While I was in Leiden recently, I took the train down to the Hague so that I could visit Mauritshuis, the Royal Picture Gallery. With paintings by Vermeer, Rembrandt, and many others, this museum houses one of the great art collections in the world.
The building was originally a seventeenth-century palace, the home of Count Johan Maurits, who was governor of the Dutch colony in Brazil from 1636 to 1644. While he was governing the colony, he had this house built. When he returned to the Netherlands in 1644, he took up residence here (at least on a part-time basis).
After his death, the house passed on to his descendants. Eventually it became the property of the state. In 1822, the royal collection of paintings took up residence here, where they have hung ever since.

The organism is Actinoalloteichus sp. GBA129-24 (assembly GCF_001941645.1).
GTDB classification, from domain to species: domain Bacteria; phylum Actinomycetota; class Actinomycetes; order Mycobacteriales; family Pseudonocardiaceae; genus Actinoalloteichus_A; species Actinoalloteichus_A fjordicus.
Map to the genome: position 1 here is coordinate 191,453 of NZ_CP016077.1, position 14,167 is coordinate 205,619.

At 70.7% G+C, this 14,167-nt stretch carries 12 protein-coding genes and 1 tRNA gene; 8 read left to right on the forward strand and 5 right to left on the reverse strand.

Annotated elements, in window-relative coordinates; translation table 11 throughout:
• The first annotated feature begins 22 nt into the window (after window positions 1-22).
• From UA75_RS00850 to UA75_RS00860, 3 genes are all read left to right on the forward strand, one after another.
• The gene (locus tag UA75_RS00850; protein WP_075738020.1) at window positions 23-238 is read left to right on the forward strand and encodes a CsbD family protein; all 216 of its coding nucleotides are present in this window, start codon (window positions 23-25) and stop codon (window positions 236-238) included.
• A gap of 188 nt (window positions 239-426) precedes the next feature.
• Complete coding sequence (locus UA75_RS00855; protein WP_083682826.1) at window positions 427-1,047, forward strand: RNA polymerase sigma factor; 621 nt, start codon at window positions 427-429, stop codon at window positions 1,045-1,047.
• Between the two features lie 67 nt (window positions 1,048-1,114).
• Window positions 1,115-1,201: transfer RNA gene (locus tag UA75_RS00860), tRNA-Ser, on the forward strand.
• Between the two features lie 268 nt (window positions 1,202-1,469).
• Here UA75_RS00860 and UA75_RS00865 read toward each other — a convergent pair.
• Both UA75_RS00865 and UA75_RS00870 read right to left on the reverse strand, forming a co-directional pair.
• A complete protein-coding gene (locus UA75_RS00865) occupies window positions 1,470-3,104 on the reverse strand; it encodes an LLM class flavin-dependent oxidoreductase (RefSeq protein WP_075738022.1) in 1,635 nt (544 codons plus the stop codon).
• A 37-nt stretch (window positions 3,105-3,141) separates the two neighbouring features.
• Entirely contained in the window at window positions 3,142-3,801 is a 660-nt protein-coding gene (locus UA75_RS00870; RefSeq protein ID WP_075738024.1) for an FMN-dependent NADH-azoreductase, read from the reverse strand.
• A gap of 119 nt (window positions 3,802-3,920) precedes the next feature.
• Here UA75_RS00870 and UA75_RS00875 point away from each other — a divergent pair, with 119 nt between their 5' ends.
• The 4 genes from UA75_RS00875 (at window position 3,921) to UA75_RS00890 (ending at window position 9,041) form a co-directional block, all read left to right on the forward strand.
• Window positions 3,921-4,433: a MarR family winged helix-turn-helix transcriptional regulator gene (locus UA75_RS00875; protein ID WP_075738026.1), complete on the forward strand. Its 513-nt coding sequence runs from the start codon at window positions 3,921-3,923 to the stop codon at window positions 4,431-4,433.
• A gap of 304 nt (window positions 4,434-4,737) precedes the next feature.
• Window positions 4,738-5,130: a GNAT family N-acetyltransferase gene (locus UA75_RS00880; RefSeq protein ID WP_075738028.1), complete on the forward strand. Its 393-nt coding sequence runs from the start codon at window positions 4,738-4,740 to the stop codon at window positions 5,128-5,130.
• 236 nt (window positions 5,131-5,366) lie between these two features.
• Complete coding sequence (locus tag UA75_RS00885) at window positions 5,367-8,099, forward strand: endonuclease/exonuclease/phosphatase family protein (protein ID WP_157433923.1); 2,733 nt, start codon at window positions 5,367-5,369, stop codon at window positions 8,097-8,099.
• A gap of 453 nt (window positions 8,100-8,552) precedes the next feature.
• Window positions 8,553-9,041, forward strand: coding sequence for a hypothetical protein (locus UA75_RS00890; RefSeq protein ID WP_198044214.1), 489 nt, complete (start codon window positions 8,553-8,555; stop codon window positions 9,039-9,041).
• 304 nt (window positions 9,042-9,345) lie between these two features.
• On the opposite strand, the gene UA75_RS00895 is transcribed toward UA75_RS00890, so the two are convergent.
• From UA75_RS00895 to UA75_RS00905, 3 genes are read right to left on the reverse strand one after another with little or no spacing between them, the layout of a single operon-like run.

During my visit, one of the museum’s floors was closed to visitors, but the main masterpieces were all still on display. The price of admission also paid for an audio-tour, which was very informative. Usually, I get bored with such tours fairly quickly, but this one was interesting. I thought that all of the information it provided helped me appreciate the art more; I also liked that it gave you the option to learn more or move on after the initial discussion of each painting.